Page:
You then realize that the users you want to serve (and sell to) are exactly those that have the data you’ll need to do those optimizations…

After some self-reflection (and a hint of self-loathing), you remember a recent podcast you listened to and realize this is a variant of the cold start problem. You search on Google and find that the top Wikipedia article on the cold start problem basically describes your exact issue. Oof.

You realize the Wikipedia article could have articulated the problem in a more general way, not limiting itself to just recommender systems. You write out a more general definition to make yourself feel a little better, hoping that by more clearly articulating the problem it would suddenly make it less true. To the contrary.

The AI Cold Start Problem: The ideal customers for most (if not all) ML/ AI-based products are exactly those that own the data needed to develop said products.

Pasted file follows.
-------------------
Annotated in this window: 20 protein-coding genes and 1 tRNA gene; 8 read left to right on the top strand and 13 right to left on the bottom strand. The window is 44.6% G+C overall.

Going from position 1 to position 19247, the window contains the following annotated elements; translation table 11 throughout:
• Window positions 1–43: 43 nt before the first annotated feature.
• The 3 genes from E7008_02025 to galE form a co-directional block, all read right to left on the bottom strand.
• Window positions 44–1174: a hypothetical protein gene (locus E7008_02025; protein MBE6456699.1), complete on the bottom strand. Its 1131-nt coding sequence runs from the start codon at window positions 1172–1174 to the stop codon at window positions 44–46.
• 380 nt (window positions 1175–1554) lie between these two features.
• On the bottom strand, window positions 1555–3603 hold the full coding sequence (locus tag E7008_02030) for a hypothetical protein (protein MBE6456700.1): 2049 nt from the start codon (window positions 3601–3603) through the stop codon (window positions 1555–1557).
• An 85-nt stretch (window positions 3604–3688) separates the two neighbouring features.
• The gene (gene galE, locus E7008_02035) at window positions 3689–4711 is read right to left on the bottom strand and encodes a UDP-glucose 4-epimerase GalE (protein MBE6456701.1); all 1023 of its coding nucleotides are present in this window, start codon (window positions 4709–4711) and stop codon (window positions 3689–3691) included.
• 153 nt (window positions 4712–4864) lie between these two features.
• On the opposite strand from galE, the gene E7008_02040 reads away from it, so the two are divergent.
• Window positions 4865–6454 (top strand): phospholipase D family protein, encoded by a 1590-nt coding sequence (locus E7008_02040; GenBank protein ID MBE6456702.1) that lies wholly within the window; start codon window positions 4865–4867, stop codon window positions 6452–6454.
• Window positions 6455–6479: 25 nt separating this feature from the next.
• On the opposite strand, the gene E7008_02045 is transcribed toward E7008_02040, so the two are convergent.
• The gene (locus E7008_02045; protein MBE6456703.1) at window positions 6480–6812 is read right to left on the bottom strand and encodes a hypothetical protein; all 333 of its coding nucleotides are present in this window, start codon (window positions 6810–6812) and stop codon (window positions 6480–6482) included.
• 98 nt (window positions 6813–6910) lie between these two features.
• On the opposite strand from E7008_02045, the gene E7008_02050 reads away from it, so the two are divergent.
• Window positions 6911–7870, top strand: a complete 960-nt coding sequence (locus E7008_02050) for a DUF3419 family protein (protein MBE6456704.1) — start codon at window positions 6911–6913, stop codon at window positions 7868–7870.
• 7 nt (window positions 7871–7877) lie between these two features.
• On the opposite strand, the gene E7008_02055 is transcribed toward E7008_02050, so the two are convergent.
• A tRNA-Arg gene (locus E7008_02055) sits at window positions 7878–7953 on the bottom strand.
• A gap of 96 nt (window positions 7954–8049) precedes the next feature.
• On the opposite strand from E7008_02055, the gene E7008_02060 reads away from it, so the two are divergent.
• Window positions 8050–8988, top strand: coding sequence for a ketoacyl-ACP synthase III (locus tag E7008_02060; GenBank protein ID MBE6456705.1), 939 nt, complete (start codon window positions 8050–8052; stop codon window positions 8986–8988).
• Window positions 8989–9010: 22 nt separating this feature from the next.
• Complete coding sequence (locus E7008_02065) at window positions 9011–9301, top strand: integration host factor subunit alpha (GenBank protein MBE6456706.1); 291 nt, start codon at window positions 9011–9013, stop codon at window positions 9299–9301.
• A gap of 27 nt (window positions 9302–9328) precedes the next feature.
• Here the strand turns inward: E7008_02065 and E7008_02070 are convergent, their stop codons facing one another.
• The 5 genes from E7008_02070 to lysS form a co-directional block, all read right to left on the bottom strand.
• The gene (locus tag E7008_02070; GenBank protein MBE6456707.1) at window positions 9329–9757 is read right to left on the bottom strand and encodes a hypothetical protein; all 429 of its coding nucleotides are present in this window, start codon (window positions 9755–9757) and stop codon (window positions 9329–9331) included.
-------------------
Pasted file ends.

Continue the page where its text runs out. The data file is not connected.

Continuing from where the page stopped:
By now you realize you have to build value and start solving your users’ problems up front, so you can entice them to your app in return for their data. You realize you’ll need to build something like a “marketplace”, a “platform” or even a regular ol’ app.

Apps Before AI

Bottom-line: many might think that AI can be leveraged as a core, and potentially killer, feature for a product that satisfies and delights its users. In others words, AI -> App.

But really those opportunities are likely very rare, and you can only get so far by applying data acquisition strategies that don’t rely on providing your users value up front. In actuality, the ordering must be more like App -> AI. And in particular, App -> Scale -> Data -> AI.